With the Big Ten basketball season tipping off on Tuesday afternoon, it's certainly time to take a look at how each team stacks up after playing their nonconference slates. Once again, the Big Ten appears to be the nation's premier conference.
In this article, I will highlight all-conference players, top freshmen, top defensive players, individual award winners, and predictions of final standings and where each team will end up in March. Eight of the league's 12 members will play on Tuesday, with the remaining four starting their season on Thursday.
- Adreian Payne (Michigan State)
- Gary Harris (Michigan State)
- Aaron Craft (Ohio State)
- Tim Frazier (Penn State)
- Sam Dekker (Wisconsin)
Payne and Harris form the league's top duo, providing both inside and outside presences. Craft is a pure winner, upping his scoring averages while continuing to distribute the rock and play on-ball defense better than anyone.
Frazier is an all-around force for Patrick Chambers' Nittany Lions, returning from an Achilles injury that kept him out of last season. Frazier would love nothing more than to get PSU back into the NCAA tournament for the first time since 2011.
Dekker is a future NBA player who went from reserve to go-to guy in Bo Ryan's system with the graduations of last year's three frontcourt players.
- Rayvonte Rice (Illinois)
- Noah Vonleh (Indiana)
- Andre Hollins (Minnesota)
- Roy Devyn Marble (Iowa)
- Nik Stauskas (Michigan)
Rice has carried Illinois to an impressive nonconference record, especially in the team's last two wins over rivals Missouri and Illinois-Chicago. Vonleh is a walking double-double, filling in for Cody Zeller and easily taking the cake as the league's best freshman.
Hollins has adjusted to the move to off-guard, focusing more on scoring than passing. Marble is Iowa's best all-around player and will fill the statsheet on a nightly basis with points, rebounds, assists and steals. Stauskas has proven to be more than just a three-point shoooter, leading the Wolverines in scoring to date.
- Keith Appling (Michigan State)
- Aaron White (Iowa)
- LaQuinton Ross (Ohio State)
- Frank Kaminsky (Wisconsin)
- DJ Newbill (Penn State)
Appling has risen to the occasion in the early going of the 2013-14 season, leading MSU to a win over then-top-ranked Kentucky at the United Center. White is a versatile forward for Fran McCaffery's squad, playing the top of their zone defense, while running from baseline to baseline on offense to get easy buckets.
Ross hasn't completely filled Deshaun Thomas' role from last season, though expect Ross to become more selfish offensively during league play. Kaminsky has been the league's most surprising player, while Newbill is a perfect complement to Frazier in the Penn State backcourt.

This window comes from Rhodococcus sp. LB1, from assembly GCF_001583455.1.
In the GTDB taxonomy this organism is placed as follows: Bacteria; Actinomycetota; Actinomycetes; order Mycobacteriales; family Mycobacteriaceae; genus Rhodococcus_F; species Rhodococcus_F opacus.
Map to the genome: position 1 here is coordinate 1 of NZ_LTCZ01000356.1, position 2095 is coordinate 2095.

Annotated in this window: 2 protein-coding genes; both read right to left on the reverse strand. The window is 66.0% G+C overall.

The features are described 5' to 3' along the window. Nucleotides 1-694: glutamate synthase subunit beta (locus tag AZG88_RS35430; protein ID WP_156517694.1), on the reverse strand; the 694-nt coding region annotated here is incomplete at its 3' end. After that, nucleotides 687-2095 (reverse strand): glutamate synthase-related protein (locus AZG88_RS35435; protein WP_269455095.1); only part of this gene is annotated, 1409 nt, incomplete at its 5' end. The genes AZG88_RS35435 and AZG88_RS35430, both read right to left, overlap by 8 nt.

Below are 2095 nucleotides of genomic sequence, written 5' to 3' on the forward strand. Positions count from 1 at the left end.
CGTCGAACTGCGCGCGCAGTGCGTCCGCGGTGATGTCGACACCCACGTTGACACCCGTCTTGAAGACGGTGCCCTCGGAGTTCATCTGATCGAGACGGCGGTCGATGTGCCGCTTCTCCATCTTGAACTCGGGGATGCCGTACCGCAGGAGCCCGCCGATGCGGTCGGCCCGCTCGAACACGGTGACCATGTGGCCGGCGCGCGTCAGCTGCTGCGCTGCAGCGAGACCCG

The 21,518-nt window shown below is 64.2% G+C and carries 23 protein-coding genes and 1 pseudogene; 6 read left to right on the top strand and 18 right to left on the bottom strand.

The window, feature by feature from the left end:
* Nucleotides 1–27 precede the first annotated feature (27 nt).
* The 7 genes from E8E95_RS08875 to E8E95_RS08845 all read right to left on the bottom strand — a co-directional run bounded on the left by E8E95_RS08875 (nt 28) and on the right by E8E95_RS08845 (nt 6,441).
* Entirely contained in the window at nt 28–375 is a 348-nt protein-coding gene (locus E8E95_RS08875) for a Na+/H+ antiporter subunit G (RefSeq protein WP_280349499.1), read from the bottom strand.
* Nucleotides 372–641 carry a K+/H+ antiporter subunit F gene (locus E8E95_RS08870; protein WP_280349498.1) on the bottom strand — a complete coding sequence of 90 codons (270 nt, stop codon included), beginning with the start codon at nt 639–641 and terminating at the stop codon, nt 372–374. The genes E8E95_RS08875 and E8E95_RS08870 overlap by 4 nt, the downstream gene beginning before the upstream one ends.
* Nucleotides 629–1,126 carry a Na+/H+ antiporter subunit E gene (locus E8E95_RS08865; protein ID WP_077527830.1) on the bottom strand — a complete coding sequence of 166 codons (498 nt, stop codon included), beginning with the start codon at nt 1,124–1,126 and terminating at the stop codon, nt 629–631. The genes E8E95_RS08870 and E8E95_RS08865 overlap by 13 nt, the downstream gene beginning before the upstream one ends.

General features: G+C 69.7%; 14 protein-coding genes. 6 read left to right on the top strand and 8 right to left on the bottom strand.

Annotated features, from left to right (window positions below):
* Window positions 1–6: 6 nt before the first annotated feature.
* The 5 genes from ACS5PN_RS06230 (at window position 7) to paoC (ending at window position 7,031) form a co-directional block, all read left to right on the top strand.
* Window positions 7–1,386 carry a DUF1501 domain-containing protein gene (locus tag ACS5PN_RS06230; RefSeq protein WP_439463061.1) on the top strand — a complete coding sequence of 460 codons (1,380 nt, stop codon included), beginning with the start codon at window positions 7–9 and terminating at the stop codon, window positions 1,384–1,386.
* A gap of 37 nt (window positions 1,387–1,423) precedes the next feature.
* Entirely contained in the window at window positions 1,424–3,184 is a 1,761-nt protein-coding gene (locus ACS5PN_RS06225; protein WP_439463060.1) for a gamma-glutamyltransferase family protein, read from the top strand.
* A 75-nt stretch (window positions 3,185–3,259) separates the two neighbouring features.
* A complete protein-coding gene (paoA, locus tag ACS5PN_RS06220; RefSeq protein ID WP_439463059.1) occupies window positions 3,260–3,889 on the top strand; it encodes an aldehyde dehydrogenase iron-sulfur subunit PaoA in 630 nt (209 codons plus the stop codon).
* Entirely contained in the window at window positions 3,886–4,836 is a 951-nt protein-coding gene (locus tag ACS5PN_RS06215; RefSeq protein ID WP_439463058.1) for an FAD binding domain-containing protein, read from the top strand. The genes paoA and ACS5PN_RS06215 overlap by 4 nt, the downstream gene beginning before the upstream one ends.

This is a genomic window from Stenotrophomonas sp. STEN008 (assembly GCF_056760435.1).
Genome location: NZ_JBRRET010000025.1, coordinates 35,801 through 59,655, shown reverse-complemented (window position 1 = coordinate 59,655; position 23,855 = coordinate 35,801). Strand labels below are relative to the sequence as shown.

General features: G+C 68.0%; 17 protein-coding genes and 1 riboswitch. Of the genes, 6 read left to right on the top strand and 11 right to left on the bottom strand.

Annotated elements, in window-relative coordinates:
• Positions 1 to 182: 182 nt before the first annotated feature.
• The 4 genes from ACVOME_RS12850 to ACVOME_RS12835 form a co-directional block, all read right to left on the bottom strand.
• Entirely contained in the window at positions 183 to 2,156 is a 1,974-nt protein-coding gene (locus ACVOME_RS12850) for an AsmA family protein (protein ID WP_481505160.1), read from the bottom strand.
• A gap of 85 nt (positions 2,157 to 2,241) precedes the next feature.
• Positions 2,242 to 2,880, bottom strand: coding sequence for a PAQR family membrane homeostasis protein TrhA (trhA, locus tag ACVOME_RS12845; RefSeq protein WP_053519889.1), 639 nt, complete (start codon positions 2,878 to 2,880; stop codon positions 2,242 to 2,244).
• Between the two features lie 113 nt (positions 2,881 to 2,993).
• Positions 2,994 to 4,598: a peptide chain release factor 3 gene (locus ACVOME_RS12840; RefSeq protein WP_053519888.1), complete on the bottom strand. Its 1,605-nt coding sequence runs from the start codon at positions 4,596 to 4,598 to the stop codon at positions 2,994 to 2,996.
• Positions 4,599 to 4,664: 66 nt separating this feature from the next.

- AJ Hammons (Purdue)
- Drew Crawford (Northwestern)
- Shavon Shields (Nebraska)
- Austin Hollins (Minnesota)
- Branden Dawson (Michigan State)
- Lenzelle Smith Jr. (Ohio State)
- Ben Brust (Wisconsin)
- Tracy Abrams (Illinois)
- Glenn Robinson III (Michigan)
- Yogi Ferrell (Indiana)
Hammons, Crawford and Shields are their team's lone representatives on the all-conference teams, while Hollins joins Andre Hollins (unrelated) in leading Richard Pitino's guard-heavy Gopher squad. Dawson, though inconsistent, has all the physical tools to be a double-double machine and lockdown defender.
Smith has stepped up as a senior and three-year starter for Thad Matta, while Brust may be the league's best rebounding guard. Abrams helped will Illinois to a win over Missouri in their Braggin' Rights battle, while fellow point guard Ferrell has matured with the losses of four starters from last year's team.
Robinson III could be considered a disappointment to this point, and it'll be interesting to see how his production is affected with the loss of Mitch McGary.
- Noah Vonleh (Indiana)
- Bryson Scott (Purdue)
- Derrick Walton (Michigan)
- Marc Loving (Ohio State)
- Tai Webster (Nebraska)
Vonleh is the clear-cut top freshman in the Big Ten this season. Walton was expected to come in and fill Trey Burke's shoes from day one. While Walton hasn't played badly, he hasn't been overly impressive. Still, given his important role for the Wolverines, he'll generate enough attention to make the All-Freshman team.
Scott has been the best of Purdue's freshmen, including Kendall Stephens and Basil Smotherman. Loving has plenty of potential, and while his stats this season won't be gaudy, his role on OSU is vital. Webster, Nebraska's primary ball-handler, was a highly touted recruit coming out of New Zealand.
- Aaron Craft (Ohio State)
- Shannon Scott (Ohio State)
- Nnanna Egwu (Illinois)